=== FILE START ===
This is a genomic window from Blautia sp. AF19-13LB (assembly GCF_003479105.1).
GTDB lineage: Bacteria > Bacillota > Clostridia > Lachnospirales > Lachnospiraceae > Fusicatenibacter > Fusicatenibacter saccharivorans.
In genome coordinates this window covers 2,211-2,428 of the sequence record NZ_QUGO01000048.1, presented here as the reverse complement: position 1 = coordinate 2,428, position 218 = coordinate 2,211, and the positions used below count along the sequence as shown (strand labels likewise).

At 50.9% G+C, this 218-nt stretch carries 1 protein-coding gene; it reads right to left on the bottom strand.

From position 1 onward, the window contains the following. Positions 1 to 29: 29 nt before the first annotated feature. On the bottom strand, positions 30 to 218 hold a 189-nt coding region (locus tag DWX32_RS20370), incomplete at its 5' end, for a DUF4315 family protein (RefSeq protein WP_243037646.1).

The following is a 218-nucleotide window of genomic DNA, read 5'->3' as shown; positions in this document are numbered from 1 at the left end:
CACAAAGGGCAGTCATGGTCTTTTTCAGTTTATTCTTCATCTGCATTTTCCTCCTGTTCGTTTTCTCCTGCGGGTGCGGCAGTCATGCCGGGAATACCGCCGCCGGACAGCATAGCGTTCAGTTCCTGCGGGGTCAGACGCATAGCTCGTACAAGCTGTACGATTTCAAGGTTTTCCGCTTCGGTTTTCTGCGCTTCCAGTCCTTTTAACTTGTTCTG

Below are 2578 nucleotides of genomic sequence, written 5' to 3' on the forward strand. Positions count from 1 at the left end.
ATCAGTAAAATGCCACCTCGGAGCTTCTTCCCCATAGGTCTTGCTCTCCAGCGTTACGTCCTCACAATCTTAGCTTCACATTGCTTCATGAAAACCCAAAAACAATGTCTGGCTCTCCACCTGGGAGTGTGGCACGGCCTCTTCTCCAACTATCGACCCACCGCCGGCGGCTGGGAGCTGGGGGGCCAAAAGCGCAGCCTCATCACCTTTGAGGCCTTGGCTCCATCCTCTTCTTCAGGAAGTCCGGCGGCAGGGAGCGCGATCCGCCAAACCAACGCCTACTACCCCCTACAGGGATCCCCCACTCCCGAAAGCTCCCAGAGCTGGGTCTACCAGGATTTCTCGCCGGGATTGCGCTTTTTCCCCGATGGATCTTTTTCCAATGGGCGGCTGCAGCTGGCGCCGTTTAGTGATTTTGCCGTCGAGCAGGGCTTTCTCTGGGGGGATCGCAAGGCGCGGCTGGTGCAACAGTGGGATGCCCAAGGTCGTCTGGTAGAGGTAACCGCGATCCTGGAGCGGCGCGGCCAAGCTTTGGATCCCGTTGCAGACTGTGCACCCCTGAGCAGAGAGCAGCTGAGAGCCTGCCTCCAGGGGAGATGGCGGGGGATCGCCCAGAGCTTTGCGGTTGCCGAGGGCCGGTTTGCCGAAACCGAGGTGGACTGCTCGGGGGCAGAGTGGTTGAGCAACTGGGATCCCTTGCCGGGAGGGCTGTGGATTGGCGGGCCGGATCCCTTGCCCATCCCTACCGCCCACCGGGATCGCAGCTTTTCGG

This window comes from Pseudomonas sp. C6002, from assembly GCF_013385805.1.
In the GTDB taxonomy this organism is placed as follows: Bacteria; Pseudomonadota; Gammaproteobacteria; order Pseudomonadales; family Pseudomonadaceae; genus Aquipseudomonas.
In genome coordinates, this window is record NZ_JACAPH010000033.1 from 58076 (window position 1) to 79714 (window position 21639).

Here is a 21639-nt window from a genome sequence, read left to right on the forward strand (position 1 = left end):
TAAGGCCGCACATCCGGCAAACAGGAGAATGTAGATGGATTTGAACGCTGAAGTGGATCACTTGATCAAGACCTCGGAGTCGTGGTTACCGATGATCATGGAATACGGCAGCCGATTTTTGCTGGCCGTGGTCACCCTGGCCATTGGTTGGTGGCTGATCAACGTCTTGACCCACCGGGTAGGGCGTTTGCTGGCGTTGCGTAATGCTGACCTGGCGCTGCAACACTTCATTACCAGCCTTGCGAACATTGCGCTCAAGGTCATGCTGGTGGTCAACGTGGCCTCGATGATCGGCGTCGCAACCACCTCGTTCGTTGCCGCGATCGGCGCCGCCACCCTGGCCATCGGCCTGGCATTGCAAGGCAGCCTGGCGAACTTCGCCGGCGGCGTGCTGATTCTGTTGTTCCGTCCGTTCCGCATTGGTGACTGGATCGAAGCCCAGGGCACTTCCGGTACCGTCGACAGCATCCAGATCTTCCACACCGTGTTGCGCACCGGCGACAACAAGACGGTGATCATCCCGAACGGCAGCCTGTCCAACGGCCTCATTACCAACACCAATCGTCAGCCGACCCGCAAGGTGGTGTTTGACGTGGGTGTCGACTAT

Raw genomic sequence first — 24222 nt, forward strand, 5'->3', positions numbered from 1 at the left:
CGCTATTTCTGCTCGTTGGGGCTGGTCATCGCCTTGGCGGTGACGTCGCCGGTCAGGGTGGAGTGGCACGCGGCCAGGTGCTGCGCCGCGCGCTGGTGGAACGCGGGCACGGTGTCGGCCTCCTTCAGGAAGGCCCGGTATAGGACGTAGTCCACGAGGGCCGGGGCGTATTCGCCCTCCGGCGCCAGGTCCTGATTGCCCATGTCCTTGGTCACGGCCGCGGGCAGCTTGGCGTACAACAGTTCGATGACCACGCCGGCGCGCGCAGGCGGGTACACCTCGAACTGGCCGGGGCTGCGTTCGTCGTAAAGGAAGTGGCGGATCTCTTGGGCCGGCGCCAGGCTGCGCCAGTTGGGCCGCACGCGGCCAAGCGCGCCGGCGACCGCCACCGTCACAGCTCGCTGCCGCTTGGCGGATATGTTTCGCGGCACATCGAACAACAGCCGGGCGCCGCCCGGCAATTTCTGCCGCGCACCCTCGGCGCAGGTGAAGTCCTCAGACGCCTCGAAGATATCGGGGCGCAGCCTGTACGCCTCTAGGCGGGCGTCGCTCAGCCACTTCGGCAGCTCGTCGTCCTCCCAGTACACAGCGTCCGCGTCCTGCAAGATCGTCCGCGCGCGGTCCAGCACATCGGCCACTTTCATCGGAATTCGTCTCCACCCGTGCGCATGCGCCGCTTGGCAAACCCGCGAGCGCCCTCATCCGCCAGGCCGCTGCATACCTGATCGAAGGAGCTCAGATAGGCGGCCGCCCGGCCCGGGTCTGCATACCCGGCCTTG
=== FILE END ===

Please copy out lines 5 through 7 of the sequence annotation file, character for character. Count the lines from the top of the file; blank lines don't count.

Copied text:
From position 1 onward, the window contains the following. Positions 1 to 29: 29 nt before the first annotated feature. On the bottom strand, positions 30 to 218 hold a 189-nt coding region (locus tag DWX32_RS20370), incomplete at its 5' end, for a DUF4315 family protein (RefSeq protein WP_243037646.1).

The following is a 218-nucleotide window of genomic DNA, read 5'->3' as shown; positions in this document are numbered from 1 at the left end:
CACAAAGGGCAGTCATGGTCTTTTTCAGTTTATTCTTCATCTGCATTTTCCTCCTGTTCGTTTTCTCCTGCGGGTGCGGCAGTCATGCCGGGAATACCGCCGCCGGACAGCATAGCGTTCAGTTCCTGCGGGGTCAGACGCATAGCTCGTACAAGCTGTACGATTTCAAGGTTTTCCGCTTCGGTTTTCTGCGCTTCCAGTCCTTTTAACTTGTTCTG